Can you tell us about what first motivated you to start Ishkar?
E: We were both working for Turquoise Mountain and our job was to set up and provide support to Afghan artisan businesses. The one thing that all the businesses were struggling with, once they had their workspace, and were trained, was how to get their product out directly to customers. So we wanted to create a business which would enable craftsmen in countries which have been cut off by war to sell their products all around the world.
F: The second motivation that was equally as important for us, was that we were coming back from Kabul and people were asking us about Afghanistan and what it was like to live in a country at war. We wanted to show that it was not just war but many other things.
With everything that was happening in Europe with Brexit, the tendency of people to completely close themselves to cultures that were different to theirs, we wanted to show a different side of Afghanistan and similar countries to people around Europe.
Nowadays, there is an increasing presence of markets being flooded by mass produced jewelry and various other objects that were previously made by highly specialized craftsmen. How do you think Afghanistan, having it’s rich cultural and artistic history of traditions can not only overcome this, but adapt to it? How can our generation perpetuate these traditions?
E: What is very clear is that these skills are very under threat in countries like Afghanistan. One of our main products is hand blown glass and we are working with the last remaining glass blower in Afghanistan to get his products out. He is really suffering because of cheap imports coming in from China which are a tenth of the price.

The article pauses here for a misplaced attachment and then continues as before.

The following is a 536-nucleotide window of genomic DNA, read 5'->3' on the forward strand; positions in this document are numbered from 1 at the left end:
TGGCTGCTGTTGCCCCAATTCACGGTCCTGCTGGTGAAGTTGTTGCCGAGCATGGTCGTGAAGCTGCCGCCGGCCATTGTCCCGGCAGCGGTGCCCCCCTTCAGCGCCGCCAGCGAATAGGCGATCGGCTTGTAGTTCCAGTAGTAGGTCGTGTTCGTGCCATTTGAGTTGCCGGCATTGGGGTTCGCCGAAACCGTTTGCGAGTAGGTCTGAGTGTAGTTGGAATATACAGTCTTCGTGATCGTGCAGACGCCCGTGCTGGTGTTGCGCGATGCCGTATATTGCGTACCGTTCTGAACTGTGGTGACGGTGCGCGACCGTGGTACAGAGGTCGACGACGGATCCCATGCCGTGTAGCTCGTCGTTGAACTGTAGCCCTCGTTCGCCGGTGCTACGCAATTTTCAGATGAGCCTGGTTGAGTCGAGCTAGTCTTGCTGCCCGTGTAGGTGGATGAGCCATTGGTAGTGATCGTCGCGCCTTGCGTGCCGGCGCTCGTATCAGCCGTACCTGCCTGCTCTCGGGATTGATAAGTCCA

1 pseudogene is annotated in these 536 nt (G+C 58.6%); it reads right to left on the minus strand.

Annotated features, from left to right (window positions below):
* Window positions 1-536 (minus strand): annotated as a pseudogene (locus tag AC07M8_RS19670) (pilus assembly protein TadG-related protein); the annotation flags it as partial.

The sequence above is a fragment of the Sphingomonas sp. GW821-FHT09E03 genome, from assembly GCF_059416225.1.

But we actually think it’s a very good time to be a craftsman despite these challenges because in the West certainly, there is a huge movement back towards handmade goods which have lasting value and lasting meaning. We think there is a huge customer pool that doesn’t want to buy things that you get rid of in a few years. They buy fewer items, but the items they buy, they want them to have meaning and be high quality, so I think handmade products really fit that bill.
One of our main products is hand blown glass and we are working with the last remaining glass blower in Afghanistan to get his products out.
F: I think that the reality of the demand side works for us. As Edmund was saying, if there is an Afghan craftsman from the new generation, and their dad was a jeweler or a woodworker, they might see that if there is no economic opportunity linked to their crafts, the new generation might prefer to do something completely different.
This is normal and no one should be criticizing that because it’s their way to survive and provide for their families.
So I think, if all together, the NGOs, designers, the craftsmen and us, can prove that there is value and a market in what they are doing, it will incentivize more generations to pick up the skills from their parents. If we are not able to do that then they will probably shift to something else or they would leave – as a lot of artisans do – to the US, Canada or Germany in hopes of finding better economic opportunities there.